So, here is the dilemma.
Clay’s grandfather, aka Goots, was throwing a party for his 80th birthday. He reserved a room at a nearby restaurant.
On the one hand:
We know from experience that restaurant is a tad crowded and noisy for the little guy. The bathroom, which we would be visiting numerous times is, how shall we say, cramped. Not only does it contain a sink built for Lilliputians, but you will inevitably be smacked in the keister with the door while washing your hands. Try maneuvering two people into that space.
My wife’s whole family would be there, and she and I both wanted a chance to chat and mingle, a difficult task when Mr. Busy Hands is in a crowded restaurant.
Add in the fact that Clay has been in high manic mood for the past week or so – we think it is allergies – and you can see that it was a situation crying out for a sitter.
(Small aside: the food is good at this place, but no matter what you order, and it could be a slice of cheesecake, it will be accompanied by a steaming pile of green beans, my nemesis from childhood.)
On the other hand:
My father-in-law, a man with a heart as big and soft as a beach ball, wanted to be surrounded by family. All of his kids and their spouses and his grandkids. He had turned 80 without his wife, who would have reached the same age on June 11. We knew it was going to be emotional.
And, hard as it his for him, Clay is part of the family and wants to be part of these occasions.
So, how do we make this work for everyone?
We attempted something we haven’t tried before. We decided to bring a sitter along. That, of course, involved some fancy logistics. My wife and older son went early to scope out the situation. Clay and I waited behind for the sitter. Then, the sitter followed me and Clay on the 30-minute drive to the restaurant. That way she could bring him home when he inevitably had had enough before the rest of us. (No need for me to cut my meal short or walk around in the parking lot with him in 85 degree heat.)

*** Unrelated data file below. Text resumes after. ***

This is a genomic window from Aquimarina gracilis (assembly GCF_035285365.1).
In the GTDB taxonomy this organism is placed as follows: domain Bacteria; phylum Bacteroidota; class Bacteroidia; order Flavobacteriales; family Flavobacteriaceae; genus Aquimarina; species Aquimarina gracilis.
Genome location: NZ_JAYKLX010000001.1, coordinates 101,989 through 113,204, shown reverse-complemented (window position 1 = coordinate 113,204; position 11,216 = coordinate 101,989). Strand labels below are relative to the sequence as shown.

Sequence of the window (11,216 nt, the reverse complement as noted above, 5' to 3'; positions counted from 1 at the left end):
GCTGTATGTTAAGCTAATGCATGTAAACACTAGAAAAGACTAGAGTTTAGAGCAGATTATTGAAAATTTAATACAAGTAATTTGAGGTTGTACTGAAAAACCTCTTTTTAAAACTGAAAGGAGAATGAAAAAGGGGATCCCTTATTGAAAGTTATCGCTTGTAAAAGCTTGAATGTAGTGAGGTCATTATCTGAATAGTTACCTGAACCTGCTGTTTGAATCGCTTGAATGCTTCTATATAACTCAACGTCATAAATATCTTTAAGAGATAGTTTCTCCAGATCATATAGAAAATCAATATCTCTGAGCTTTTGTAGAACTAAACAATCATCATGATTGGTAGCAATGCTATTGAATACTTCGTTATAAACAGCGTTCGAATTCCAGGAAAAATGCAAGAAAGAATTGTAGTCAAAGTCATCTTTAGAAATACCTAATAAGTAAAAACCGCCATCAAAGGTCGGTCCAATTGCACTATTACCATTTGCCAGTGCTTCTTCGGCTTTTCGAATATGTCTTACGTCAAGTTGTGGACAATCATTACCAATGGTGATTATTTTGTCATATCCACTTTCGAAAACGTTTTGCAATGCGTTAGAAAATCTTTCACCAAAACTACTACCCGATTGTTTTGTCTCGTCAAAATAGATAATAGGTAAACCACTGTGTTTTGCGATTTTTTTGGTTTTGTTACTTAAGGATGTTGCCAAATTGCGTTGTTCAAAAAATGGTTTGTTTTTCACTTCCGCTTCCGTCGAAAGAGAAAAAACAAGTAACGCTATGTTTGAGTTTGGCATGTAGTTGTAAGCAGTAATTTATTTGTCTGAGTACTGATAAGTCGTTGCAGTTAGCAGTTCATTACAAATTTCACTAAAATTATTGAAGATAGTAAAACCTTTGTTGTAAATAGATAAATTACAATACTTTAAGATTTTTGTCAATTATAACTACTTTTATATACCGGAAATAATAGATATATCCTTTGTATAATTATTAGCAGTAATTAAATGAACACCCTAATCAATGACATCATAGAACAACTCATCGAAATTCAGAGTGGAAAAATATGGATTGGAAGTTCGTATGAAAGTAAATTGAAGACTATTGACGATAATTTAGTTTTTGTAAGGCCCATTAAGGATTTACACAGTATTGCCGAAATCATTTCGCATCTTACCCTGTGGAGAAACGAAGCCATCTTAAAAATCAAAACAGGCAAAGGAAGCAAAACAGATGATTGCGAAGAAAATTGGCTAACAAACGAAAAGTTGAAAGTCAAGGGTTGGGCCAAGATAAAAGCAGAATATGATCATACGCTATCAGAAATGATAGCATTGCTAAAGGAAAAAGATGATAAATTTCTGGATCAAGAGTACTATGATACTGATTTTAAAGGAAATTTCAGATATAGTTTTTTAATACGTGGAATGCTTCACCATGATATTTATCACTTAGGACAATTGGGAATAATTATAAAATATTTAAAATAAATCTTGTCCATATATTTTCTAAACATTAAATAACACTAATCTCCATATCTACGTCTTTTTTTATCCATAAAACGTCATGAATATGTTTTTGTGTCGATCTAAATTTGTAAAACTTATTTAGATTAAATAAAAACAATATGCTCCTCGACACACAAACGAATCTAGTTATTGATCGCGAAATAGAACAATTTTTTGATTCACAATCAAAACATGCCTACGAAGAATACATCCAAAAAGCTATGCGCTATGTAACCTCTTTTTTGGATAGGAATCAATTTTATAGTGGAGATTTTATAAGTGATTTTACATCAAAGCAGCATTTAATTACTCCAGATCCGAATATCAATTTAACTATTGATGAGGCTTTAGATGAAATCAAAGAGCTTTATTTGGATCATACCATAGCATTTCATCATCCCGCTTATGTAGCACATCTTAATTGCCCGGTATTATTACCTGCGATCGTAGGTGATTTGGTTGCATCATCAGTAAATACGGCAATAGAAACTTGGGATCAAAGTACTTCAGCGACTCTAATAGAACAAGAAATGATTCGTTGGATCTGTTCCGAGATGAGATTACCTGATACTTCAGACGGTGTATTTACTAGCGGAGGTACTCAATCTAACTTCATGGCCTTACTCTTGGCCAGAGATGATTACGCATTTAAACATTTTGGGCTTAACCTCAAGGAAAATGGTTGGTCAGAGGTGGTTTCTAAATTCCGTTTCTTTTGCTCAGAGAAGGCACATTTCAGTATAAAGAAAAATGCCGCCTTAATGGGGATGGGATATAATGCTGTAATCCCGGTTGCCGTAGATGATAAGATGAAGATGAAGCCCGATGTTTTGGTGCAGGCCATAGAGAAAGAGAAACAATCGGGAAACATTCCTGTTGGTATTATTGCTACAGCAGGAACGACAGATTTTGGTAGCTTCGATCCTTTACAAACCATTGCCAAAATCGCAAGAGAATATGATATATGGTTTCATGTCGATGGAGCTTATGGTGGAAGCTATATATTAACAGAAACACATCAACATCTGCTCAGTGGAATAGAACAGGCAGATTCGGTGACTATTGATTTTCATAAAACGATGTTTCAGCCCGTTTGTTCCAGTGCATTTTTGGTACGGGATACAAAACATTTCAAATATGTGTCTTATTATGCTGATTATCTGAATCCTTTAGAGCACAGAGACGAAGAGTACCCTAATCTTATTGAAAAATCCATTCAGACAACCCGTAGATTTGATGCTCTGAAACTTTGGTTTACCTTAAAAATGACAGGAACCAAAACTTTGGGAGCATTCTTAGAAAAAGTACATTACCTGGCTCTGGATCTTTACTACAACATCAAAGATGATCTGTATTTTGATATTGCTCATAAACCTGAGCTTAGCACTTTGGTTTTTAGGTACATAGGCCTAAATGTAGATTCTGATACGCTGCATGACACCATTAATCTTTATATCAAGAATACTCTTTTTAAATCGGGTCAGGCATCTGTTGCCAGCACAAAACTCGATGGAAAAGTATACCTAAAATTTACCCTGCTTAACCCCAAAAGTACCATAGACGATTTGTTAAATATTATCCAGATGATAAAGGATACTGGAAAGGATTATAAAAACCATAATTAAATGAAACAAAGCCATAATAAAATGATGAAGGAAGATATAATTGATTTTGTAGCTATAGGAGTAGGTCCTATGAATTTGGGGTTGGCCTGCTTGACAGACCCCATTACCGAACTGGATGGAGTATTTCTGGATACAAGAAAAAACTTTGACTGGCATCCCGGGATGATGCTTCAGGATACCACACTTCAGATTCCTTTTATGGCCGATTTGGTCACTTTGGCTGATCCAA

After parking the car, I called my wife to see if they were ready for us. People were still milling around in the reserved room, but we got the thumbs up and maneuvered through the back door and into the room.
Clay greeted Goots while talking to the hand. A multi-tasker.
My wife showed Goots the message Clay had typed on his iPad before hand:
“happy birthday grandpop tony we love you”
Time for one family portrait:
Then Clay retired to an alcove in the room, where he paced, talked to the hand, and shoveled down bread like Mike Mulligan’s steam shovel. While the sitter kept an eye on him, my wife and I got to catch up with family, a rare treat. When Clay’s steak came, he joined the table and ate quietly. We got to relax over our green beans. Two trips to the bathroom and one mad dash down the back hallway aside, Clay did well.
When desert made its appearance, we could see the little guy was ready to head home. 90 minutes. Pretty good.
The following typed exchange took place between Clay and his grandpop as the little fellow was getting ready to leave:
“Sorry we are so stimmy”
“It’s OK Clay. I love you very much.”
“I love you too”
Then, Clay and the sitter were out the door, and my wife and I miraculously had some time to mingle and to relax over a chocolatey dessert. Together.
And take some pictures …
join in a toast …
and present the birthday gift, a painting of Grandpop Tony and Grandmom Terry on their wedding day, leaving the always talkative Goots speechless.
Forty-minutes later (we were still on the clock with the sitter), I headed home while everyone else continued the party at Goots’ house.
Final thoughts from Clay? My wife cornered him with his iPad later that night.
“What are your thoughts about today?”
“awesome so thrilled to see everyone. we always like seeing family. so sad that we were stimmy. spirited conversation”
“What do you mean?”
“So sad that grandmom terry was in repose”
“was she there with us?”
“yes she was there as a spirit.”
I wonder if she had some green beans, as well.
Happy 80th Goots.
Special thanks to Aunt Ann Pastorello for sharing her photos.